Celebrity Worship

Eamon Morris, Technical Editor

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In the digital era, it is not uncommon for someone to serial stalk their favorite celebrity on social media. But why? Surely there are reasons beyond talent and beauty. Would we really be so shallow-minded to venerate the rich and famous based solely on exterior traits?

Unfortunately, this appears to be the trend of late. Examples are bountiful, and celebrity worship is everywhere you turn. You only need to open up Instagram and peruse comments on recent celebrity posts to see declarations of undying love and adoration.

In fact, society worships celebrities so much that they are quick to forgive their every mistake. Many might remember Twitter user Sarah Thompson who famously tweeted “JUSTIN BIEBER I GOT HIT BY UR CAR TWICE TODAY BUT ITS OK BCUZ I LOVE U…”

But what is “love” of someone you do not know personally? In actuality, the fascination of fans with celebrities is closer to unhealthy obsession or addiction. Some celebrities are even so “adored” that their every move or decision is quickly replicated  by their fans.

Take star DJ Khaled for example. Recently, his Snapchat story has been vastly populated by photos of his “major keys” to success. This particular caption quickly spread among his thousands of followers rapidly, almost following the pattern of a plague. Now, Snapchat users only need to open the Snapchat app to see hundreds of stories dominated by the “major key” phrase.

The effortless brainwashing of fans by celebrities is not just limited to sayings or social media. Fashion and lifestyle choices are replicated as well. Even the very names of our idols are often taken for use as names for infants. Actor Liam Hemsworth recently made his breakthrough into the film industry, and it’s no coincidence that Liam was the number 3 name for males of 2015 according to Babycenter. In fact, one only has to scroll down the hundred name lists for boy and girl baby names to recognize many  names of the rich and famous.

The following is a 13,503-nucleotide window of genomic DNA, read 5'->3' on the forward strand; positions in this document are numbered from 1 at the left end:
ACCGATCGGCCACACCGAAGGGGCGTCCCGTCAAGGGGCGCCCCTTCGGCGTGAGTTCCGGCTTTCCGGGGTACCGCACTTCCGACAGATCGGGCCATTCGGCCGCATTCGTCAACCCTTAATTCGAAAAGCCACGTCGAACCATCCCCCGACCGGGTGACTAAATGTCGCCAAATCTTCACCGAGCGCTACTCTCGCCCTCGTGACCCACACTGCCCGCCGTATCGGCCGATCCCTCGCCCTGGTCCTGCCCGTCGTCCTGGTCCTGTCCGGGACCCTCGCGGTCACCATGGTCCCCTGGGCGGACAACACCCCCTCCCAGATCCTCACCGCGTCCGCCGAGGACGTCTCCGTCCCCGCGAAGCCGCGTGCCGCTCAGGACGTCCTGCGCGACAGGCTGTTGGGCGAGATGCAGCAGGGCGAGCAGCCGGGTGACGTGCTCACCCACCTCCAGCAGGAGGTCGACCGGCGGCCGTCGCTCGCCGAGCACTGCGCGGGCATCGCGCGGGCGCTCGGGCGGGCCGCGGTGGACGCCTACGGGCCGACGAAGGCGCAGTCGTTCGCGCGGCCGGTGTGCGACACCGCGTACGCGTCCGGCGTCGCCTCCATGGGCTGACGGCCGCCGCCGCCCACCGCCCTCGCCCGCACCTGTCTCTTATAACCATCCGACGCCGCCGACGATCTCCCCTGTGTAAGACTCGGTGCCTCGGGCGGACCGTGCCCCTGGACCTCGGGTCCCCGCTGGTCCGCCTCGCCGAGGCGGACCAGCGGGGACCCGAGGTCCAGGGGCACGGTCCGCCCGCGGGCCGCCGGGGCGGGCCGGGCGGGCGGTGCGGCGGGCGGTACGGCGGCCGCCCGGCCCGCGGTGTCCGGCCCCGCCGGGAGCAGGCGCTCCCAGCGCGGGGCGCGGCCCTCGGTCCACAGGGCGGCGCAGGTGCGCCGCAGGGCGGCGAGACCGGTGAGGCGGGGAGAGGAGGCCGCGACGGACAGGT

Looking from a numbers perspective, it is clear that celebrities have armies of people hanging onto their every word. The renowned musical artist Beyonce has a whopping 57.5 million followers on Instagram. That number of people is larger than the relatively diminutive 39.1 million population of California according to InfoPlease. However, singer Taylor Swift gives Beyonce a run for her money, with 63.7 million followers. She has more followers than there are people in the country of Italy, which has 61.8 million people in it–also from InfoPlease. Servite High School has around 890 students in attendance which means that it would take around 70,000 Servite High Schools in order to come relatively close to the vast number of followers Taylor Swift has.

According to Wikipedia, the US Army had 1.4 million soldiers on active duty as of 2013. That number is tiny compared to the followings of many celebrities. Suppose a famous person such as Taylor Swift with many followers were to endorse a certain political view or encourage a government coup, it is quite possible that the United States Army could be overwhelmed by the sheer number of crazed Taylor Swift fans.

If celebrities don’t even need to try to start new trends or influence politics, what does this say for our government? Our political leaders have to actively struggle to achieve a following on political viewpoints, yet our social media leaders need only to lift a figure.

Kanye West recently announced his 2020 presidential election bid. With his massive following, it would probably be realistic to assume that other more qualified candidates would be overwhelmed by the massive number of Kanye fans.

If the rate of social media usage and the amount of fans celebrities have continue to go up, the American public can expect a future completely dominated by the rich and famous. The very people we adore and blindly follow may become the ones that control us, albeit subconsciously.  

If people continue to gaze starstruck at their favorite singers or actors, they may lose sight of what’s truly important, and in turn, lose what matters most.  

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